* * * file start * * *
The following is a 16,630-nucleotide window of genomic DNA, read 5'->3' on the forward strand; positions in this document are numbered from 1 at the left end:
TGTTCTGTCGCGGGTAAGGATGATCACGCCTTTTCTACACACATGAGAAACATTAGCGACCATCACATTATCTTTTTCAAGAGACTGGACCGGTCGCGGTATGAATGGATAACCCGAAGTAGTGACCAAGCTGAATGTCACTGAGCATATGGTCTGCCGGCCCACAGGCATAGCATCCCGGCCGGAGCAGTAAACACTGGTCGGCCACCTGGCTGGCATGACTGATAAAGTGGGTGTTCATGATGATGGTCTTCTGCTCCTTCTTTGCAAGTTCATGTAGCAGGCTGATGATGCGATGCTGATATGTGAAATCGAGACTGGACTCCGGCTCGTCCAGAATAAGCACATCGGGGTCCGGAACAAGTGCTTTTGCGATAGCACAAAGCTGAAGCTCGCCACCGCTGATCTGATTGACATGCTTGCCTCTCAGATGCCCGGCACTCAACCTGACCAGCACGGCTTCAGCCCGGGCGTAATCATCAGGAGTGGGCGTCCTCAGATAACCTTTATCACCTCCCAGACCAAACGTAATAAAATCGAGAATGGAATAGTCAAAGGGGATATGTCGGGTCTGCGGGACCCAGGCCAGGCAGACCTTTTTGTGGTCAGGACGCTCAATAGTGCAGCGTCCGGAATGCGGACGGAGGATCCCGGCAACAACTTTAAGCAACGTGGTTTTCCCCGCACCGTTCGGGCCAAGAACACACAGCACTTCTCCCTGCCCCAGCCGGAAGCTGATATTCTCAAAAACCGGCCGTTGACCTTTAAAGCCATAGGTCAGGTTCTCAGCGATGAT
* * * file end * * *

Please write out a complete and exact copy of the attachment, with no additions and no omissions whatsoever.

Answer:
The following is a 16,630-nucleotide window of genomic DNA, read 5'->3' on the forward strand; positions in this document are numbered from 1 at the left end:
TGTTCTGTCGCGGGTAAGGATGATCACGCCTTTTCTACACACATGAGAAACATTAGCGACCATCACATTATCTTTTTCAAGAGACTGGACCGGTCGCGGTATGAATGGATAACCCGAAGTAGTGACCAAGCTGAATGTCACTGAGCATATGGTCTGCCGGCCCACAGGCATAGCATCCCGGCCGGAGCAGTAAACACTGGTCGGCCACCTGGCTGGCATGACTGATAAAGTGGGTGTTCATGATGATGGTCTTCTGCTCCTTCTTTGCAAGTTCATGTAGCAGGCTGATGATGCGATGCTGATATGTGAAATCGAGACTGGACTCCGGCTCGTCCAGAATAAGCACATCGGGGTCCGGAACAAGTGCTTTTGCGATAGCACAAAGCTGAAGCTCGCCACCGCTGATCTGATTGACATGCTTGCCTCTCAGATGCCCGGCACTCAACCTGACCAGCACGGCTTCAGCCCGGGCGTAATCATCAGGAGTGGGCGTCCTCAGATAACCTTTATCACCTCCCAGACCAAACGTAATAAAATCGAGAATGGAATAGTCAAAGGGGATATGTCGGGTCTGCGGGACCCAGGCCAGGCAGACCTTTTTGTGGTCAGGACGCTCAATAGTGCAGCGTCCGGAATGCGGACGGAGGATCCCGGCAACAACTTTAAGCAACGTGGTTTTCCCCGCACCGTTCGGGCCAAGAACACACAGCACTTCTCCCTGCCCCAGCCGGAAGCTGATATTCTCAAAAACCGGCCGTTGACCTTTAAAGCCATAGGTCAGGTTCTCAGCGATGAT